Experiences of health-promoting self-care in people living with rheumatic diseases

Authors

  • Susann Arvidsson,

    1. Susann Arvidsson MNSc RN PhD Student Research and Development Centre, Spenshult Hospital for Rheumatic Diseases, Oskarström, Sweden, and School of Health Sciences, Jönköping University, Sweden
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  • Stefan Bergman,

    1. Stefan Bergman MD PhD Research Director Research and Development Centre, Spenshult Hospital for Rheumatic Diseases, Oskarström, Sweden
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  • Barbro Arvidsson,

    1. Barbro Arvidsson PhD RNT Professor Research and Development Centre, Spenshult Hospital for Rheumatic Diseases, Oskarström, Sweden, School of Social and Health Sciences, Halmstad University, Sweden, and Faculty of Health Care and Nursing, Gjøvik University College, Norway
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  • Bengt Fridlund,

    1. Bengt Fridlund PhD RNT Professor School of Health Sciences, Jönköping University, Sweden
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  • Anita Bengtsson Tops

    1. Anita Bengtsson Tops PhD RNT Associate Professor School of Health Sciences and Social Work, Växjö University, Sweden
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S. Arvidsson: e-mail: susann.arvidsson@spenshult.se

Abstract

arvidsson s., bergman s., arvidsson b., fridlund b. & tops a.b. (2011) Experiences of health-promoting self-care in people living with rheumatic diseases. Journal of Advanced Nursing67(6), 1264–1272.

Abstract

Aim.  This paper is a report of a study that explores and describes the meaning of the phenomenon of health-promoting self-care as experienced by people living with rheumatic diseases.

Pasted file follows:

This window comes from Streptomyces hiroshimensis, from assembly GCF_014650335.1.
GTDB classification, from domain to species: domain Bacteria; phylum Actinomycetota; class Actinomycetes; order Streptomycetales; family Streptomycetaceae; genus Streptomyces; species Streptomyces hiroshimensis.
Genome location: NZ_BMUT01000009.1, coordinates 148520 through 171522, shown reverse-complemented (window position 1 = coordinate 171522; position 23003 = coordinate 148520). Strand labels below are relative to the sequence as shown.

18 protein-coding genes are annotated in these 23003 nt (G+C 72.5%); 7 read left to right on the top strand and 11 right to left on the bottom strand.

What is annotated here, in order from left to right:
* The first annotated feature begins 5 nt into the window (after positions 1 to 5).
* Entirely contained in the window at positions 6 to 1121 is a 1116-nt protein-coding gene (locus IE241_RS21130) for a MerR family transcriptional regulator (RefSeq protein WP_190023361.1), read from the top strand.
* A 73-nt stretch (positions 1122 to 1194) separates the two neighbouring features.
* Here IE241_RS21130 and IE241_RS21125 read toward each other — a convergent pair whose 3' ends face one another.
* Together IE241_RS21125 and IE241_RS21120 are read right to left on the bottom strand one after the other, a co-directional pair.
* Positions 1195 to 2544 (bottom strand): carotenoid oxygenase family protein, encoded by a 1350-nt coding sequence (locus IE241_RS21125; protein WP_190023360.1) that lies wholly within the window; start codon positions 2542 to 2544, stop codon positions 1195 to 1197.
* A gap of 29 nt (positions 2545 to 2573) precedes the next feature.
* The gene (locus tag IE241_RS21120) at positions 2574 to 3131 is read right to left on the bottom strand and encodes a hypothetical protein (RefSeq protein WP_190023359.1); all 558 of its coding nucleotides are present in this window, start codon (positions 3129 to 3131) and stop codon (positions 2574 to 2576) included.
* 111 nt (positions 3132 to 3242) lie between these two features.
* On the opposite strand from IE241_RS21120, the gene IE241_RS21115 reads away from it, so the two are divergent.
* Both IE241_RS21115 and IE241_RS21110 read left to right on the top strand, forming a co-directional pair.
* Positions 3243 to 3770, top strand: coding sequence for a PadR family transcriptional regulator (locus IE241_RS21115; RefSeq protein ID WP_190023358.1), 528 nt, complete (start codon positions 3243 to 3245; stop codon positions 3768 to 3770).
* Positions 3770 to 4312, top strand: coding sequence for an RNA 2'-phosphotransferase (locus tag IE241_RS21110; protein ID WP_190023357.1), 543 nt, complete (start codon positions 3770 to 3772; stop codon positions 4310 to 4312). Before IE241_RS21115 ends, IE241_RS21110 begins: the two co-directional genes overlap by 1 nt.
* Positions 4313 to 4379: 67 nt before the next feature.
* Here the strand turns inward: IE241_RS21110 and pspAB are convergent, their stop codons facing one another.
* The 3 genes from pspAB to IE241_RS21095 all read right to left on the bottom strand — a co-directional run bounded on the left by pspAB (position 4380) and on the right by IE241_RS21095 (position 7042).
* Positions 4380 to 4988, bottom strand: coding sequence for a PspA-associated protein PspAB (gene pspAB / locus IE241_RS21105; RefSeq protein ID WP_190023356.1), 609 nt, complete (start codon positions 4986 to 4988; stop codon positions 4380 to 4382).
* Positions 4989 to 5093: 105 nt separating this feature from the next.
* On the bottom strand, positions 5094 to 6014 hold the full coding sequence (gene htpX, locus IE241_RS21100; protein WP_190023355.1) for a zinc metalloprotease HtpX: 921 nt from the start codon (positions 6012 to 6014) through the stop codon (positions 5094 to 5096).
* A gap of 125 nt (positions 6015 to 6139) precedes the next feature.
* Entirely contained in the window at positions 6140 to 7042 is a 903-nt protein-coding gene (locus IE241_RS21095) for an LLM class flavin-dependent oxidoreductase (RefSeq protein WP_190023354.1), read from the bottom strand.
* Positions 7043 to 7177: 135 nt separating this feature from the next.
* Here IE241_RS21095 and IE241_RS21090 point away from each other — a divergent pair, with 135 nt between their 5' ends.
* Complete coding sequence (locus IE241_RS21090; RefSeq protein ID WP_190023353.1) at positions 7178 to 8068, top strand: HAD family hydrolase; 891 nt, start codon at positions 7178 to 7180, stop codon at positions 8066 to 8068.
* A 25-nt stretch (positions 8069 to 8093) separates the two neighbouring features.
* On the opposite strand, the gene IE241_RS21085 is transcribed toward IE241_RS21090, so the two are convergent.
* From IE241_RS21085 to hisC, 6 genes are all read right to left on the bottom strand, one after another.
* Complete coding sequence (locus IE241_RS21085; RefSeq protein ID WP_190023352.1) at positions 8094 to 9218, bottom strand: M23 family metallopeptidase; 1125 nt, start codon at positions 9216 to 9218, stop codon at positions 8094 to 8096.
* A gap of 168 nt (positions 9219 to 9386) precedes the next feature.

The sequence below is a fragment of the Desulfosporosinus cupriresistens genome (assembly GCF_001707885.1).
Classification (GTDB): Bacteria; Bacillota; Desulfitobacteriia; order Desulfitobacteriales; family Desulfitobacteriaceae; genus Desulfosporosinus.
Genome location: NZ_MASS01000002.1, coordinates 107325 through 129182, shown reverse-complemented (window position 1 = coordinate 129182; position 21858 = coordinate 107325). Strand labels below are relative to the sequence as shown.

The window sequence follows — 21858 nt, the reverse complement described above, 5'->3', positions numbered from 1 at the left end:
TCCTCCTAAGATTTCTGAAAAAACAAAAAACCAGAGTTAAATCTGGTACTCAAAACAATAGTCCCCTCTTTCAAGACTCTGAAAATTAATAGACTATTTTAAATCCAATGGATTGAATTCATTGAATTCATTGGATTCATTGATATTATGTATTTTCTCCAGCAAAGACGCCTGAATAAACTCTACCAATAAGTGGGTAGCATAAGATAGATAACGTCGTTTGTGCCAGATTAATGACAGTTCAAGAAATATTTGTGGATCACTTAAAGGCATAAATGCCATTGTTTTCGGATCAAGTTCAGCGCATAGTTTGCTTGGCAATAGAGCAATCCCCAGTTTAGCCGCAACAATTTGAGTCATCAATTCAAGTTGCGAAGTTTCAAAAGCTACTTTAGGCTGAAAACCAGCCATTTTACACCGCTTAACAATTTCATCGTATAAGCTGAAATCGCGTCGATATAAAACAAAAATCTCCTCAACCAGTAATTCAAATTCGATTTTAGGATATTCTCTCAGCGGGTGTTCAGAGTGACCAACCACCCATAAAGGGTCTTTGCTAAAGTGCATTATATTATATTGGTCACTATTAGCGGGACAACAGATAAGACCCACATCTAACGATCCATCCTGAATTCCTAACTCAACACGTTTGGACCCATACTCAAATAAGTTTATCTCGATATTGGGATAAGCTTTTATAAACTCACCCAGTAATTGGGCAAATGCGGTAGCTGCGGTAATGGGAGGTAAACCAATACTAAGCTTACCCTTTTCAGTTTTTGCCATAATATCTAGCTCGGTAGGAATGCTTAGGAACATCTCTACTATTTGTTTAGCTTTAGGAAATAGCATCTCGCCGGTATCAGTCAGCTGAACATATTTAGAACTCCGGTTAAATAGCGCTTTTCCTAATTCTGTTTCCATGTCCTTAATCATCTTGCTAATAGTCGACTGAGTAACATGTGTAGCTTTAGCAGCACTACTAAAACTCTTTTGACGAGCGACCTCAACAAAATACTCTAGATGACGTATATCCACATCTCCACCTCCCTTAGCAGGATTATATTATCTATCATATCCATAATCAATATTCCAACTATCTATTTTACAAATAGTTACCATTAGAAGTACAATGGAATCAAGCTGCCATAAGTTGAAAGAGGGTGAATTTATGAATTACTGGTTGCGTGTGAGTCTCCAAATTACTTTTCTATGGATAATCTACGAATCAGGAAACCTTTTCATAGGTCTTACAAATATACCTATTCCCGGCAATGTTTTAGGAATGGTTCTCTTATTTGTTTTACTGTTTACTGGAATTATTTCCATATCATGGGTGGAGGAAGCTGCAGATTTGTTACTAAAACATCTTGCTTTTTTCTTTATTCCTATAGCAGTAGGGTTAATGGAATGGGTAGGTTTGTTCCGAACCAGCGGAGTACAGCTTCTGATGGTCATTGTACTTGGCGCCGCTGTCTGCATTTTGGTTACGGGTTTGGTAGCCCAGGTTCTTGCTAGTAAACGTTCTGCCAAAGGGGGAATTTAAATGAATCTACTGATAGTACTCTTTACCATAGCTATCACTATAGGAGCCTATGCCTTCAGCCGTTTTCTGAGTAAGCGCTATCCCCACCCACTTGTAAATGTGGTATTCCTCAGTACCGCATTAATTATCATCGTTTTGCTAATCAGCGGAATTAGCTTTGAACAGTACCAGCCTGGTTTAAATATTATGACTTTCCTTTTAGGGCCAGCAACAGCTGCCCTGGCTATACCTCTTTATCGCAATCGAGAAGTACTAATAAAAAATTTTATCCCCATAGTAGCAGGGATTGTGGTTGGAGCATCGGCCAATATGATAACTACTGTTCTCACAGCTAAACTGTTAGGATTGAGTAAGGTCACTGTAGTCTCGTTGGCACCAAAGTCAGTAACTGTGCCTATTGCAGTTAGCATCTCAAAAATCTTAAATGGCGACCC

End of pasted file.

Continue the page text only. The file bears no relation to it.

Background.  People with rheumatic diseases estimate health status as low and health belief and health status influence self-care behaviours. Several self-care behaviours are used in the efforts to mitigate the diseases.

Method.  The study had a descriptive phenomenological approach based on a reflective life-world perspective. Data were gathered in 2007 by unstructured open-ended interviews with 12 individuals living with rheumatic diseases.

Findings.  The meaning of health-promoting self-care as experienced by people living with rheumatic diseases was that self-care takes place against a background of continual hope and belief to influence health in positive ways. Self-care was a way of life and implied being ready to understand and respond to signals from the body. Three inter-related constituents elucidated their experiences: dialogue, power struggle and choice. Self-care was experienced as dialogues with the body and with the immediate environment. In order to respond to signals from the body, power struggles were required to be entered into when fighting the diseases. Choices were required to be made and things that were beneficial for the body were prioritized.

Conclusion.  In this study, the meaning of health-promoting self-care as experienced by people living with rheumatic diseases was that self-care was a way of life. This meant to be ready to understand and respond to signals from the body. Self-care required dialogues, power struggles and choices.

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